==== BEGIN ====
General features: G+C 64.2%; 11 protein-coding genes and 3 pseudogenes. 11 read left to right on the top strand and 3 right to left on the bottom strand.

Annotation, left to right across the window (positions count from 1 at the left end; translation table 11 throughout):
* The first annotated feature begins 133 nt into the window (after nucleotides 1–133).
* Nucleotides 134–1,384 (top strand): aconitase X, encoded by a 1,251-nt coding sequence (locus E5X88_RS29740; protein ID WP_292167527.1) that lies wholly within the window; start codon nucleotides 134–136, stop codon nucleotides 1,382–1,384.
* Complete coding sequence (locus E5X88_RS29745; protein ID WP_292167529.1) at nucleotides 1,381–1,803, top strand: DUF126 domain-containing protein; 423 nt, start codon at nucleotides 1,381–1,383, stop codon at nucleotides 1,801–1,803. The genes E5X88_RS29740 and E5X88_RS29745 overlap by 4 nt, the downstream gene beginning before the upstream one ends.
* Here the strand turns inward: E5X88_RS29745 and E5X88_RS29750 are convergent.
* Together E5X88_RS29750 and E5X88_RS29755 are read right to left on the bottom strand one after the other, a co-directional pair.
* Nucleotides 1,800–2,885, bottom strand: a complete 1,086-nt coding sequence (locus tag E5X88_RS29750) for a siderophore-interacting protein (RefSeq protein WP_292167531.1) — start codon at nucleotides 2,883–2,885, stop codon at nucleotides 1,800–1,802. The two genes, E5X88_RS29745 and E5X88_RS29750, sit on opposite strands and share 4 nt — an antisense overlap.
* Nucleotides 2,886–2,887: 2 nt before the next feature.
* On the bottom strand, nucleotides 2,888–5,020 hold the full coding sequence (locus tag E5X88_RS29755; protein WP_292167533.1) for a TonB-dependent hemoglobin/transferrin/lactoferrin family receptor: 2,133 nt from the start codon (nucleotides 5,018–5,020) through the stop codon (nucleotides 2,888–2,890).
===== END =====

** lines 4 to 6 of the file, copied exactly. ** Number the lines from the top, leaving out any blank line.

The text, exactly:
* Nucleotides 134–1,384 (top strand): aconitase X, encoded by a 1,251-nt coding sequence (locus E5X88_RS29740; protein ID WP_292167527.1) that lies wholly within the window; start codon nucleotides 134–136, stop codon nucleotides 1,382–1,384.
* Complete coding sequence (locus E5X88_RS29745; protein ID WP_292167529.1) at nucleotides 1,381–1,803, top strand: DUF126 domain-containing protein; 423 nt, start codon at nucleotides 1,381–1,383, stop codon at nucleotides 1,801–1,803. The genes E5X88_RS29740 and E5X88_RS29745 overlap by 4 nt, the downstream gene beginning before the upstream one ends.
* Here the strand turns inward: E5X88_RS29745 and E5X88_RS29750 are convergent.